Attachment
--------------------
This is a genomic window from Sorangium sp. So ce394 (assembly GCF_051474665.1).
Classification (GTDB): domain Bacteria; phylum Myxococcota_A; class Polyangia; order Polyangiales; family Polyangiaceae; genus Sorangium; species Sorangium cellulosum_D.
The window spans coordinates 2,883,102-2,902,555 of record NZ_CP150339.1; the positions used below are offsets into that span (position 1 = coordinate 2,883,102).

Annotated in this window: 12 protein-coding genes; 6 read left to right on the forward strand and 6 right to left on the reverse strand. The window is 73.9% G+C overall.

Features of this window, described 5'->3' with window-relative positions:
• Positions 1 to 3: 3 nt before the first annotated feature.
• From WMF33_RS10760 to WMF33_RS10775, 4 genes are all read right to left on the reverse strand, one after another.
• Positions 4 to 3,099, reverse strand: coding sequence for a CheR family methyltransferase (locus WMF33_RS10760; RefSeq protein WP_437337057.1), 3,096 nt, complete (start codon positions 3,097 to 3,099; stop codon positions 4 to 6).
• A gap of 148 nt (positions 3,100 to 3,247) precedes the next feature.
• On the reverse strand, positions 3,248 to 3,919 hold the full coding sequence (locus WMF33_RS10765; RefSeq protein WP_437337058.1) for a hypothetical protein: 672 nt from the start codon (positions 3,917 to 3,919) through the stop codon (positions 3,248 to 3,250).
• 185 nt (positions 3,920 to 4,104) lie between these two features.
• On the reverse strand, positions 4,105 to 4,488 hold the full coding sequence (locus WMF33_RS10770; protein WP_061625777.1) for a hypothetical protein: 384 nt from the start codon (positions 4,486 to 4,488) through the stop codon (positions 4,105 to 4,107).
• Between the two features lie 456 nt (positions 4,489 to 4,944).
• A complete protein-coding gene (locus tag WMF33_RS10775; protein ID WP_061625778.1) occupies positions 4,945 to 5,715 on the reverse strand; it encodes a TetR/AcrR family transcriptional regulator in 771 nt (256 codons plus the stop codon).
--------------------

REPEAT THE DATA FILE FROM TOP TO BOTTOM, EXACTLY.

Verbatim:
This is a genomic window from Sorangium sp. So ce394 (assembly GCF_051474665.1).
Classification (GTDB): domain Bacteria; phylum Myxococcota_A; class Polyangia; order Polyangiales; family Polyangiaceae; genus Sorangium; species Sorangium cellulosum_D.
The window spans coordinates 2,883,102-2,902,555 of record NZ_CP150339.1; the positions used below are offsets into that span (position 1 = coordinate 2,883,102).

Annotated in this window: 12 protein-coding genes; 6 read left to right on the forward strand and 6 right to left on the reverse strand. The window is 73.9% G+C overall.

Features of this window, described 5'->3' with window-relative positions:
• Positions 1 to 3: 3 nt before the first annotated feature.
• From WMF33_RS10760 to WMF33_RS10775, 4 genes are all read right to left on the reverse strand, one after another.
• Positions 4 to 3,099, reverse strand: coding sequence for a CheR family methyltransferase (locus WMF33_RS10760; RefSeq protein WP_437337057.1), 3,096 nt, complete (start codon positions 3,097 to 3,099; stop codon positions 4 to 6).
• A gap of 148 nt (positions 3,100 to 3,247) precedes the next feature.
• On the reverse strand, positions 3,248 to 3,919 hold the full coding sequence (locus WMF33_RS10765; RefSeq protein WP_437337058.1) for a hypothetical protein: 672 nt from the start codon (positions 3,917 to 3,919) through the stop codon (positions 3,248 to 3,250).
• 185 nt (positions 3,920 to 4,104) lie between these two features.
• On the reverse strand, positions 4,105 to 4,488 hold the full coding sequence (locus WMF33_RS10770; protein WP_061625777.1) for a hypothetical protein: 384 nt from the start codon (positions 4,486 to 4,488) through the stop codon (positions 4,105 to 4,107).
• Between the two features lie 456 nt (positions 4,489 to 4,944).
• A complete protein-coding gene (locus tag WMF33_RS10775; protein ID WP_061625778.1) occupies positions 4,945 to 5,715 on the reverse strand; it encodes a TetR/AcrR family transcriptional regulator in 771 nt (256 codons plus the stop codon).